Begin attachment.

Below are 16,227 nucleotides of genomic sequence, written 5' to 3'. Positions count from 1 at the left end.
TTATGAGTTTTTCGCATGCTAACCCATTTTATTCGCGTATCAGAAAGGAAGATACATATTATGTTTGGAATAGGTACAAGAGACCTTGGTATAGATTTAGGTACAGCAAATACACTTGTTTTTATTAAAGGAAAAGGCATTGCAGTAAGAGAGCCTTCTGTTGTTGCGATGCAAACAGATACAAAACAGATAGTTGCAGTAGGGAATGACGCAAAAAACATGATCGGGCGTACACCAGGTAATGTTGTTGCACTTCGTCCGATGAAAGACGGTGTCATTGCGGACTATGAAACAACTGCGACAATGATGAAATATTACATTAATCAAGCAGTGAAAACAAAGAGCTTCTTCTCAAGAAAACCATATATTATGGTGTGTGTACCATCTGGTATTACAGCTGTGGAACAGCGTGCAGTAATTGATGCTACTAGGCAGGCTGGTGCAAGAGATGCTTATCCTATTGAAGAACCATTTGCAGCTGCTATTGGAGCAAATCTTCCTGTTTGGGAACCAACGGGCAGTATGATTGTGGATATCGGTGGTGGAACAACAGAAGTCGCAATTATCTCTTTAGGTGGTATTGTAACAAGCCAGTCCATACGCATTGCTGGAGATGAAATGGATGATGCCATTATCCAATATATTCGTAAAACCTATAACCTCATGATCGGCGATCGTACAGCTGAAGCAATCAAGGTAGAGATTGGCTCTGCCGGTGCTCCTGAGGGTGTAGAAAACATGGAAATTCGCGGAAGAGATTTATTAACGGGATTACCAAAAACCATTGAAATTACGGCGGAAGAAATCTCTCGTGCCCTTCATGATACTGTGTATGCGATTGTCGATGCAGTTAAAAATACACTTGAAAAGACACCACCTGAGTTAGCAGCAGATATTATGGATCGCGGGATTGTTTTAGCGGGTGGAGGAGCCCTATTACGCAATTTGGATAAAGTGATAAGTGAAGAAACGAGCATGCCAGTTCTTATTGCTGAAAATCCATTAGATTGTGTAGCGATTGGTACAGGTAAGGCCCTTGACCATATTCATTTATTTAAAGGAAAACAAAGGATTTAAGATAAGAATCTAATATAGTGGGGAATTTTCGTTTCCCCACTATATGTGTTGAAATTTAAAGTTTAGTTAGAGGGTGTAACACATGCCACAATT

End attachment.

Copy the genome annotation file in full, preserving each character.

Below are 16,227 nucleotides of genomic sequence, written 5' to 3'. Positions count from 1 at the left end.
TTATGAGTTTTTCGCATGCTAACCCATTTTATTCGCGTATCAGAAAGGAAGATACATATTATGTTTGGAATAGGTACAAGAGACCTTGGTATAGATTTAGGTACAGCAAATACACTTGTTTTTATTAAAGGAAAAGGCATTGCAGTAAGAGAGCCTTCTGTTGTTGCGATGCAAACAGATACAAAACAGATAGTTGCAGTAGGGAATGACGCAAAAAACATGATCGGGCGTACACCAGGTAATGTTGTTGCACTTCGTCCGATGAAAGACGGTGTCATTGCGGACTATGAAACAACTGCGACAATGATGAAATATTACATTAATCAAGCAGTGAAAACAAAGAGCTTCTTCTCAAGAAAACCATATATTATGGTGTGTGTACCATCTGGTATTACAGCTGTGGAACAGCGTGCAGTAATTGATGCTACTAGGCAGGCTGGTGCAAGAGATGCTTATCCTATTGAAGAACCATTTGCAGCTGCTATTGGAGCAAATCTTCCTGTTTGGGAACCAACGGGCAGTATGATTGTGGATATCGGTGGTGGAACAACAGAAGTCGCAATTATCTCTTTAGGTGGTATTGTAACAAGCCAGTCCATACGCATTGCTGGAGATGAAATGGATGATGCCATTATCCAATATATTCGTAAAACCTATAACCTCATGATCGGCGATCGTACAGCTGAAGCAATCAAGGTAGAGATTGGCTCTGCCGGTGCTCCTGAGGGTGTAGAAAACATGGAAATTCGCGGAAGAGATTTATTAACGGGATTACCAAAAACCATTGAAATTACGGCGGAAGAAATCTCTCGTGCCCTTCATGATACTGTGTATGCGATTGTCGATGCAGTTAAAAATACACTTGAAAAGACACCACCTGAGTTAGCAGCAGATATTATGGATCGCGGGATTGTTTTAGCGGGTGGAGGAGCCCTATTACGCAATTTGGATAAAGTGATAAGTGAAGAAACGAGCATGCCAGTTCTTATTGCTGAAAATCCATTAGATTGTGTAGCGATTGGTACAGGTAAGGCCCTTGACCATATTCATTTATTTAAAGGAAAACAAAGGATTTAAGATAAGAATCTAATATAGTGGGGAATTTTCGTTTCCCCACTATATGTGTTGAAATTTAAAGTTTAGTTAGAGGGTGTAACACATGCCACAATT